Article published in:Describing Cognitive Processes in Translation: Acts and events
Edited by Maureen Ehrensberger-Dow, Birgitta Englund Dimitrova, Séverine Hubscher-Davidson and Ulf Norberg
[Translation and Interpreting Studies 8:2] 2013
► pp. 272–292
Opening eyes to opera
The process of translation for blind and partially-sighted audiences
In today’s rapidly developing digital age and increasingly socially-aware society, the notion of media accessibility is evolving in response to shifting audience expectations. Performing arts and media, such as opera, are called upon to include all audiences, and related audiovisual translation methods are progressing in this direction. These comprise audio description and touch tours for the blind and partially-sighted, two relatively new translation modalities which are consumer-oriented and require an original research design for the analysis of the translation processes involved. This research design follows two fundamental principles: (1) audience reception studies should be an integral part of the investigation into the translation process; and (2) the translation process is regarded as a network. Therefore, this paper explores the unique translation processes of audio description and touch tours within the context of live opera from the perspective of actor-network theory and by providing an overview of a reception project. Through discussion of the methodology and findings, this paper addresses the question of the impact of audience reception on the translation process.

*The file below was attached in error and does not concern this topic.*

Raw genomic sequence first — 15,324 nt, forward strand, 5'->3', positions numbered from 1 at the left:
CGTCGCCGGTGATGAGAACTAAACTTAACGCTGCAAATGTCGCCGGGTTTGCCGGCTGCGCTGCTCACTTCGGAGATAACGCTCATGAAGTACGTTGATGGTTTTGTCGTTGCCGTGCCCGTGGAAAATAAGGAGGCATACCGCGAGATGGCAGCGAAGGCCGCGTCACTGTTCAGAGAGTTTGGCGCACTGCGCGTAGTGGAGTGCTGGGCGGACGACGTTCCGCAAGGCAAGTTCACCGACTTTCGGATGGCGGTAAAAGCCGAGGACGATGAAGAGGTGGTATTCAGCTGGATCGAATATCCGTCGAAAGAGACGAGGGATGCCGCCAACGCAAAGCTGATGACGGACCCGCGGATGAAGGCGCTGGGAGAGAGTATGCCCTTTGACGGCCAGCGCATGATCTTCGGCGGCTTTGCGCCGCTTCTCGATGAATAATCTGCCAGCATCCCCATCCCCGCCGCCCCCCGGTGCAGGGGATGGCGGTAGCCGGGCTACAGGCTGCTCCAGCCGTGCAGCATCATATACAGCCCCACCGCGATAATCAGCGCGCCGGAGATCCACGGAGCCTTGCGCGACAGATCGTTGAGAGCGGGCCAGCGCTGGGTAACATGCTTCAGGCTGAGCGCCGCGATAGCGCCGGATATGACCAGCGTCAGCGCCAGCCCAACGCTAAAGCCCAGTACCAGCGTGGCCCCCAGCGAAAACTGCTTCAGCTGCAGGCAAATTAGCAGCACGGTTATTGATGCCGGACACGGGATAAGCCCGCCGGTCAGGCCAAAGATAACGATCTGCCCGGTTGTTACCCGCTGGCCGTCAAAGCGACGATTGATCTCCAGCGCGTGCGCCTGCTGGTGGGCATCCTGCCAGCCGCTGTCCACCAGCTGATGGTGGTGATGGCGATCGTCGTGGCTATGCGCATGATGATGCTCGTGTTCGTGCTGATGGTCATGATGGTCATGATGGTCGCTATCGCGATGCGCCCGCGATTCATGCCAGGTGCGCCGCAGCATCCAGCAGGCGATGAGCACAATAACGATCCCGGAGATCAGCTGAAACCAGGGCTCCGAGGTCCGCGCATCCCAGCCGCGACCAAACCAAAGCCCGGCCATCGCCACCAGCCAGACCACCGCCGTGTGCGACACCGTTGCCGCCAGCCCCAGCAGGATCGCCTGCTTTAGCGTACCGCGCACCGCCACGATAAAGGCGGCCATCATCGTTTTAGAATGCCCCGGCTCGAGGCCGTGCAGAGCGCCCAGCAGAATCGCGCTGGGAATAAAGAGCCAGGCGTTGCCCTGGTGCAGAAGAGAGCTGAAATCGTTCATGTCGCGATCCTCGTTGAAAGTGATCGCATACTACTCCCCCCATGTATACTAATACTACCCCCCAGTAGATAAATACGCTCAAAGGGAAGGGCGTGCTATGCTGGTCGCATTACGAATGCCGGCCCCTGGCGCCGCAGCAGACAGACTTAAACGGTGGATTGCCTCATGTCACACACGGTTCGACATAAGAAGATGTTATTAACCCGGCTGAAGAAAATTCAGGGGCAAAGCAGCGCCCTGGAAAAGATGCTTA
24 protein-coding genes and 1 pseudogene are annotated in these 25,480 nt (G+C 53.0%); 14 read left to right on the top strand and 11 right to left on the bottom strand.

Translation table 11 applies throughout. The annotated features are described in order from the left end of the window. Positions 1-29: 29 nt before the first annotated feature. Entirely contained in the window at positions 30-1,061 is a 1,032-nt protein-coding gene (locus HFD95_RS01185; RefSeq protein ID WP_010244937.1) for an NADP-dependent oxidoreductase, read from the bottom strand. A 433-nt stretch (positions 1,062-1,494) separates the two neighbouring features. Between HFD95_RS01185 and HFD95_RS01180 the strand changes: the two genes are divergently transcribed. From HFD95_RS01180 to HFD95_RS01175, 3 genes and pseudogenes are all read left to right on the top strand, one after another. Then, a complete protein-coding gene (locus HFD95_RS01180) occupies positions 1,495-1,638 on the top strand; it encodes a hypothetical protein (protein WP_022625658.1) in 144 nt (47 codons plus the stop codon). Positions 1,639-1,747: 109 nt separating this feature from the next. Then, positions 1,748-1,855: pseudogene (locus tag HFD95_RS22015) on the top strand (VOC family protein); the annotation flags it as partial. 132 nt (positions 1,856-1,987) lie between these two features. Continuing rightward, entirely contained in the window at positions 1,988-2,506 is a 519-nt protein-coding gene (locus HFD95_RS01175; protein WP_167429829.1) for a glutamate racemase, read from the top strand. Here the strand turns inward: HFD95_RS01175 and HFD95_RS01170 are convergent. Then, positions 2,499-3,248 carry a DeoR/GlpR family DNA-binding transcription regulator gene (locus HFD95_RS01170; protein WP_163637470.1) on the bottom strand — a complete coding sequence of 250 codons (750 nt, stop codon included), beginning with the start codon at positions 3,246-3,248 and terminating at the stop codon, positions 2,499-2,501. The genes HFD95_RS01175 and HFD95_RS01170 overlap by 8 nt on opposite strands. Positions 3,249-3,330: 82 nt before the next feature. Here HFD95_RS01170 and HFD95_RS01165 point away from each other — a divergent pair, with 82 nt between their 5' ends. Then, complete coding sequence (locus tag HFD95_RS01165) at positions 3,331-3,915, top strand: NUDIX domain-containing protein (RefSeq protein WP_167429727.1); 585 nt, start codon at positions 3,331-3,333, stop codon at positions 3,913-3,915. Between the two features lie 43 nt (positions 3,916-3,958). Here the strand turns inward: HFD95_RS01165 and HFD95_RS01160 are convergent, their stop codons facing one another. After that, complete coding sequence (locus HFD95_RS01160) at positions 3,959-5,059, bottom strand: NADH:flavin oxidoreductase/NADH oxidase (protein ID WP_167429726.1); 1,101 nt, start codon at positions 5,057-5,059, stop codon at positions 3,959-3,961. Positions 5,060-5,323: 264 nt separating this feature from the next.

Keywords: actor-network theory, audio description, touch tour, audience reception, translation process, opera accessibility
Published online: 29 November 2013
Cited by 4 other publications
Ferziger, Naomi, Yossi Freier Dror, Lirit Gruber, Sara Nahari, Nofar Goren, Nurit Neustadt-Noy, Noomi Katz & Asnat Bar-Haim Erez
Matamala, Anna & Pilar Orero
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